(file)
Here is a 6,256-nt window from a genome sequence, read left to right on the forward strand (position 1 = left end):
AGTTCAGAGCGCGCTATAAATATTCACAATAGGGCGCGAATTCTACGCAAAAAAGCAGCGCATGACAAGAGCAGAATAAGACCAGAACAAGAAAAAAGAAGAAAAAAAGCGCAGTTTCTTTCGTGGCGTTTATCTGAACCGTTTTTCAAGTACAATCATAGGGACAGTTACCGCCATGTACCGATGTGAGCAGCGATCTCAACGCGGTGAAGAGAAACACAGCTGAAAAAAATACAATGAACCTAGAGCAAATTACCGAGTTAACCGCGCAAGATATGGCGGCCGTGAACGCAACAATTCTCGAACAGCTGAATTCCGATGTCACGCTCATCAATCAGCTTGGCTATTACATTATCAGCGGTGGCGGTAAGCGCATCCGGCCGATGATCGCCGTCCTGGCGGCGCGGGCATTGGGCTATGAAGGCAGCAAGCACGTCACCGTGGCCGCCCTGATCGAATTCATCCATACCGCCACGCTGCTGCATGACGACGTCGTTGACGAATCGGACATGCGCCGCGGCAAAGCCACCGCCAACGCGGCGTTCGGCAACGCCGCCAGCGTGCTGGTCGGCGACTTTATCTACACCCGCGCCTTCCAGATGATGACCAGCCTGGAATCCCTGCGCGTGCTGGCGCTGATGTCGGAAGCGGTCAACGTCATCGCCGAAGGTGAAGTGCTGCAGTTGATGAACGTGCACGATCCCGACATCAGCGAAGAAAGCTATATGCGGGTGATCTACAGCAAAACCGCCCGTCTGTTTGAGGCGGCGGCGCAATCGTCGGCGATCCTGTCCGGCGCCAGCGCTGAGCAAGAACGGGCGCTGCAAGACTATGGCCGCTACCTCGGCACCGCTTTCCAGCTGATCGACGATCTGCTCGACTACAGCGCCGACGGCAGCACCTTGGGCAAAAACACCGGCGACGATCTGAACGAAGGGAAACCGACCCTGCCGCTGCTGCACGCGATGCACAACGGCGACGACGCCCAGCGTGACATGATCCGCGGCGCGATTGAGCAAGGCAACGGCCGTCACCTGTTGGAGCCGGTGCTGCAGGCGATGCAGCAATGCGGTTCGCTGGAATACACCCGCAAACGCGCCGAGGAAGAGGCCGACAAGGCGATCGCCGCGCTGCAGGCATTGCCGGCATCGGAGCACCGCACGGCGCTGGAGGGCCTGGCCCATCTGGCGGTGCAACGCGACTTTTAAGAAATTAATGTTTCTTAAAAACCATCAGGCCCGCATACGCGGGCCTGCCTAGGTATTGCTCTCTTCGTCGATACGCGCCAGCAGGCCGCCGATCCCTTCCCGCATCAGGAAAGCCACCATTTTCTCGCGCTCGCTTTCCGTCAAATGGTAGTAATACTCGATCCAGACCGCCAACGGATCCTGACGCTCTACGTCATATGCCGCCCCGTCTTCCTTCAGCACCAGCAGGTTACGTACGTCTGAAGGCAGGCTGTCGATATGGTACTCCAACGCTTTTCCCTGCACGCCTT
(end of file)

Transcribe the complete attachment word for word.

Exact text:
Here is a 6,256-nt window from a genome sequence, read left to right on the forward strand (position 1 = left end):
AGTTCAGAGCGCGCTATAAATATTCACAATAGGGCGCGAATTCTACGCAAAAAAGCAGCGCATGACAAGAGCAGAATAAGACCAGAACAAGAAAAAAGAAGAAAAAAAGCGCAGTTTCTTTCGTGGCGTTTATCTGAACCGTTTTTCAAGTACAATCATAGGGACAGTTACCGCCATGTACCGATGTGAGCAGCGATCTCAACGCGGTGAAGAGAAACACAGCTGAAAAAAATACAATGAACCTAGAGCAAATTACCGAGTTAACCGCGCAAGATATGGCGGCCGTGAACGCAACAATTCTCGAACAGCTGAATTCCGATGTCACGCTCATCAATCAGCTTGGCTATTACATTATCAGCGGTGGCGGTAAGCGCATCCGGCCGATGATCGCCGTCCTGGCGGCGCGGGCATTGGGCTATGAAGGCAGCAAGCACGTCACCGTGGCCGCCCTGATCGAATTCATCCATACCGCCACGCTGCTGCATGACGACGTCGTTGACGAATCGGACATGCGCCGCGGCAAAGCCACCGCCAACGCGGCGTTCGGCAACGCCGCCAGCGTGCTGGTCGGCGACTTTATCTACACCCGCGCCTTCCAGATGATGACCAGCCTGGAATCCCTGCGCGTGCTGGCGCTGATGTCGGAAGCGGTCAACGTCATCGCCGAAGGTGAAGTGCTGCAGTTGATGAACGTGCACGATCCCGACATCAGCGAAGAAAGCTATATGCGGGTGATCTACAGCAAAACCGCCCGTCTGTTTGAGGCGGCGGCGCAATCGTCGGCGATCCTGTCCGGCGCCAGCGCTGAGCAAGAACGGGCGCTGCAAGACTATGGCCGCTACCTCGGCACCGCTTTCCAGCTGATCGACGATCTGCTCGACTACAGCGCCGACGGCAGCACCTTGGGCAAAAACACCGGCGACGATCTGAACGAAGGGAAACCGACCCTGCCGCTGCTGCACGCGATGCACAACGGCGACGACGCCCAGCGTGACATGATCCGCGGCGCGATTGAGCAAGGCAACGGCCGTCACCTGTTGGAGCCGGTGCTGCAGGCGATGCAGCAATGCGGTTCGCTGGAATACACCCGCAAACGCGCCGAGGAAGAGGCCGACAAGGCGATCGCCGCGCTGCAGGCATTGCCGGCATCGGAGCACCGCACGGCGCTGGAGGGCCTGGCCCATCTGGCGGTGCAACGCGACTTTTAAGAAATTAATGTTTCTTAAAAACCATCAGGCCCGCATACGCGGGCCTGCCTAGGTATTGCTCTCTTCGTCGATACGCGCCAGCAGGCCGCCGATCCCTTCCCGCATCAGGAAAGCCACCATTTTCTCGCGCTCGCTTTCCGTCAAATGGTAGTAATACTCGATCCAGACCGCCAACGGATCCTGACGCTCTACGTCATATGCCGCCCCGTCTTCCTTCAGCACCAGCAGGTTACGTACGTCTGAAGGCAGGCTGTCGATATGGTACTCCAACGCTTTTCCCTGCACGCCTT